Molluscum contagiosum – symptoms, causes and its complications

Molluscum contagiosum

This is a very common viral infection of the skin which results in round, firm and painless bumps that can range in their sizes, such as from a pinhead to a pencil eraser. If these bumps are injured or scratched, then the infection can spread to the surrounding skin. Molluscum contagiosum is caused by a virus. This virus is called Molluscum contagiosum virus and it is producing bening raised lesions or bumps on the upper layers of your skin. These small bumps are usually painless. This condition is most common in children but also it can affect adults, particularly people who have weakened immune system. In adults who have normal immune system, when they are affected by the Molluscum contagiosum, then this infection is involving the genitals and it is considered as a sexually transmitted infection. [1] This infection can spread through direct person – to – person contact and through contact with contaminated objects. Bumps which are associated with Molluscum contagiosum usually disappear within a year without treatment from doctor but the doctor – assisted removal is also an option for Molluscum contagiosum. There are many medications which are available for Molluscum contagiosum but in the most cases there is no need for it. These bumps disappear on their own and there are rare cases when they leave scars when they are left untreated. The length of this virus can last different for each person but these bumps can last from 2 months to 4 years. [2]

Symptoms of Molluscum contagiosum

If you or your children had come in contact with the Molluscum contagiosum virus, then you may not notice symptoms of this infection for up to 6 months. The average incubation period is between 2 and 7 weeks. [2] There can be a small group of painless lesions and you may not notice them. They can appear alone or they can be in a patch of as many as twenty. Signs and symptoms of this infection include bumps on the skin which:

  • May be seen on the genitals, lower abdomen and inner upper thighs in adults if the infection was sexually transmitted
  • They are present anywhere except on the palms of your hands or the soles of your feet
  • Usually appear on the face, neck, armpits, arms and tops of the hands in children
  • They can be easily removed by scratching or rubbing, which can spread the virus to adjacent skin
  • May be itchy
  • They are between two and five millimeters in diameter, or between the size of the head of a pin and size of an eraser on the top of a pencil
  • They are firm and shaped like a dome with a dent or dimple in the middle
  • Can become red and inflamed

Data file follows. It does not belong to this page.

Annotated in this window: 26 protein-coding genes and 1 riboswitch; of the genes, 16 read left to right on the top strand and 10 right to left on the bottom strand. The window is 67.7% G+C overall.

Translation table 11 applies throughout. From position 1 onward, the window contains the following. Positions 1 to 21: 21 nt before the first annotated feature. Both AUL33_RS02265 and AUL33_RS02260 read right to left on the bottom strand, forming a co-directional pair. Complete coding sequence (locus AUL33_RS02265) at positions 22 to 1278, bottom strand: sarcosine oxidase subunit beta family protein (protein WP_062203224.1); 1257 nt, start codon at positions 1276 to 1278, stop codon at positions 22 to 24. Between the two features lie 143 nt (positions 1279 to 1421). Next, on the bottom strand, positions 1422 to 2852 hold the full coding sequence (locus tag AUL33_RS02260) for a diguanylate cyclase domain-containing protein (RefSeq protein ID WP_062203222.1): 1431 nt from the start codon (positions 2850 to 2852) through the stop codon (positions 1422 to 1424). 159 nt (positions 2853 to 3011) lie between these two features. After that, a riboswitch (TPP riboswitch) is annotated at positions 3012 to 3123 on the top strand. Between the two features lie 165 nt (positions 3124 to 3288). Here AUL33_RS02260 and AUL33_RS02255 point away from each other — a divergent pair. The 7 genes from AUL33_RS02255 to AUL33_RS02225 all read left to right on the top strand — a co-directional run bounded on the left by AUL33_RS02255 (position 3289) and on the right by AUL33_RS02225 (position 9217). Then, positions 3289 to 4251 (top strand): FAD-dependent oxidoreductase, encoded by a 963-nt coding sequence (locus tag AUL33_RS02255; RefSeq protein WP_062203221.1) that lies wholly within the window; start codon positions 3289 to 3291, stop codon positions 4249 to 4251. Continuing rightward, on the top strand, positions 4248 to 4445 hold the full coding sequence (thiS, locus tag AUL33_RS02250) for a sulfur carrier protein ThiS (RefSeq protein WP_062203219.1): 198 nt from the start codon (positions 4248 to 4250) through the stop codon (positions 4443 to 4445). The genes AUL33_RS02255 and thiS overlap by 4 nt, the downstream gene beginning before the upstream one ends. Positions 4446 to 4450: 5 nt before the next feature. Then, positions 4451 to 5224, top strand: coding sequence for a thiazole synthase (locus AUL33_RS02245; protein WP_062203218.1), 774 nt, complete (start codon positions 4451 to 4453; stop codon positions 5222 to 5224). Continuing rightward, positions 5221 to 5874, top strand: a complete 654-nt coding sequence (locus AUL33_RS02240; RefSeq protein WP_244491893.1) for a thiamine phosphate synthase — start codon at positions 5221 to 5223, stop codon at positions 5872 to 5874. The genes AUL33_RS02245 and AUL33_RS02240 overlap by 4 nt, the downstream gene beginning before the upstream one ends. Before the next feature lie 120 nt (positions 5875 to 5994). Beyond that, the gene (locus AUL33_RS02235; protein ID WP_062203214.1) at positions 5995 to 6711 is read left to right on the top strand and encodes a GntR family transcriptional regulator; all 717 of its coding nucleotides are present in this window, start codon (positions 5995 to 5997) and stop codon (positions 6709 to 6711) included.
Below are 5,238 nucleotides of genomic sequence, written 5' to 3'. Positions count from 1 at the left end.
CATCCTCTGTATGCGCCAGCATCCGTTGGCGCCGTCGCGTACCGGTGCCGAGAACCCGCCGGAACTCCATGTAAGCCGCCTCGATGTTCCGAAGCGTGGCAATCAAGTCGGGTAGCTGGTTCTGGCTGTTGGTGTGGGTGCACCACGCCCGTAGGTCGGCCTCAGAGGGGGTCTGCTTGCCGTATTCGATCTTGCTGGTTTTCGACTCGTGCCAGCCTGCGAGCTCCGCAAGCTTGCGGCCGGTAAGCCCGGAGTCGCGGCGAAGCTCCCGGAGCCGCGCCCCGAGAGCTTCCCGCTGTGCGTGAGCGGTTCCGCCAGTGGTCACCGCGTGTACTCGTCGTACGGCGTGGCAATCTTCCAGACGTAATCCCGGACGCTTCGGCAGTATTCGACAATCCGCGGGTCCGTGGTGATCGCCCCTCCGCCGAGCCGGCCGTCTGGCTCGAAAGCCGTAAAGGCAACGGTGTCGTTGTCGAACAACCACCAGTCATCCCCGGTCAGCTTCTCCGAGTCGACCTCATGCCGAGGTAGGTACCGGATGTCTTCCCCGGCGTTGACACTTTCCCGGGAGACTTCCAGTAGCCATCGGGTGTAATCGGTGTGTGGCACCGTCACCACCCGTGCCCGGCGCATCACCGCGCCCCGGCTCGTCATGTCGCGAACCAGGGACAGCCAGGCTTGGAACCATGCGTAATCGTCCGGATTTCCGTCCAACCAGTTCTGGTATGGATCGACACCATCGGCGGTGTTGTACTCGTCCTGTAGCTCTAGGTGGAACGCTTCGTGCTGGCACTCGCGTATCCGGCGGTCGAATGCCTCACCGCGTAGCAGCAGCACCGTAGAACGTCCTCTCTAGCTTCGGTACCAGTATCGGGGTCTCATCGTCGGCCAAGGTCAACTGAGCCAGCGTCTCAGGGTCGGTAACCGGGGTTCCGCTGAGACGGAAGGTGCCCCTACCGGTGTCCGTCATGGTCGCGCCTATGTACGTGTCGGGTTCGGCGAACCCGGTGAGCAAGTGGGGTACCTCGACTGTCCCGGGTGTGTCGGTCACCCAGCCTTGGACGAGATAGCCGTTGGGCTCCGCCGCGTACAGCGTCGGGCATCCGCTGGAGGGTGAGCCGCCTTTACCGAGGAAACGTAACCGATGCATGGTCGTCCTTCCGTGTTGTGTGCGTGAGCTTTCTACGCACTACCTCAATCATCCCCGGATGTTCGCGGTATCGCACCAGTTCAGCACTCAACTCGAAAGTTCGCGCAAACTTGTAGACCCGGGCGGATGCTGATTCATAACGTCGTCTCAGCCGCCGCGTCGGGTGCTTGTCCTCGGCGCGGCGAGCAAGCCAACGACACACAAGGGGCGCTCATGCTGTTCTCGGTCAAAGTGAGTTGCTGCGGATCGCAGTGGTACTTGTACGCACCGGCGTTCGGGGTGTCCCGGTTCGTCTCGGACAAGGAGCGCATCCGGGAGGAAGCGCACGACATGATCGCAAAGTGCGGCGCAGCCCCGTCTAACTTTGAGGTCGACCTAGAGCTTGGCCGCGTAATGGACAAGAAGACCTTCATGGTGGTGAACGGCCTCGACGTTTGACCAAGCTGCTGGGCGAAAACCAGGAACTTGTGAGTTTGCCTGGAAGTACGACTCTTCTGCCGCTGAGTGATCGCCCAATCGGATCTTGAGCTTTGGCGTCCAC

• Characteristically have a small indentation (umbilication) or dot at the top near the center
  • They are flesh – colored, white or pink
  • Are small – typically under about ¼ inch (smaller than 6 millimeters) in diameter; also they are very small, shiny and smooth in appearance
  • Are raised, round and flesh colored
  • They are filled with a central core of waxy material

If you or your children have weakened immune system, then you can have symptoms which are more significant. If you suspect that you or your child has Molluscum contagiosum, then you need to talk with your doctor about this condition. The bumps are usually appearing on the face and they are typically resistant to treatment.

Molluscum contagiosum

Causes for Molluscum contagiosum

The virus which is the cause for Molluscum contagiosum spreads easily through:

  • Sexual contact with an affected partner [3]
  • Contact with contaminated objects, such as toys, towels and faucet handles [4]
  • Direct skin to skin contact

If you rub or scratch the bumps, then this will spread the virus to the nearby skin.

Risk factors: People who have atopic dermatitis and people who have weakened immune system are having increased chances of developing Molluscum contagiosum. [5]

Complications: The skin around them and the bumps may become red and inflamed. This is thought to be an immune response to the infection. If these bumps are scratched, then they can become infected. If the lesions appear on your eyelids, then the conjunctivitis (pinkeye) can develop.


[1] Meza-Romero R, Navarrete-Dechent C, Downey C. Molluscum contagiosum: an update and review of new perspectives in etiology, diagnosis, and treatment. Clinical, Cosmetic and Investigational Dermatology. 2019;12:373–81.

[2] Schaffer JV, Berger EM. Molluscum contagiosum. JAMA Dermatology. 2016;152(9):1072.

[3] Konya J, Thompson CH. Molluscum contagiosum virus: Antibody responses in persons with clinical lesions and seroepidemiology in a representative Australian population. The Journal of Infectious Diseases. 1999;179(3):701-4.

[4] Bhatia AC. Molluscum contagiosum. 2020. Retrieved from

[5] Olsen JR, Piguet V, Gallacher J, Francis NA. Molluscum contagiosum and associations with atopic eczema in children: a retrospective longitudinal study in primary care. British Journal of General Practice. 2016;66(642):e53–e58.


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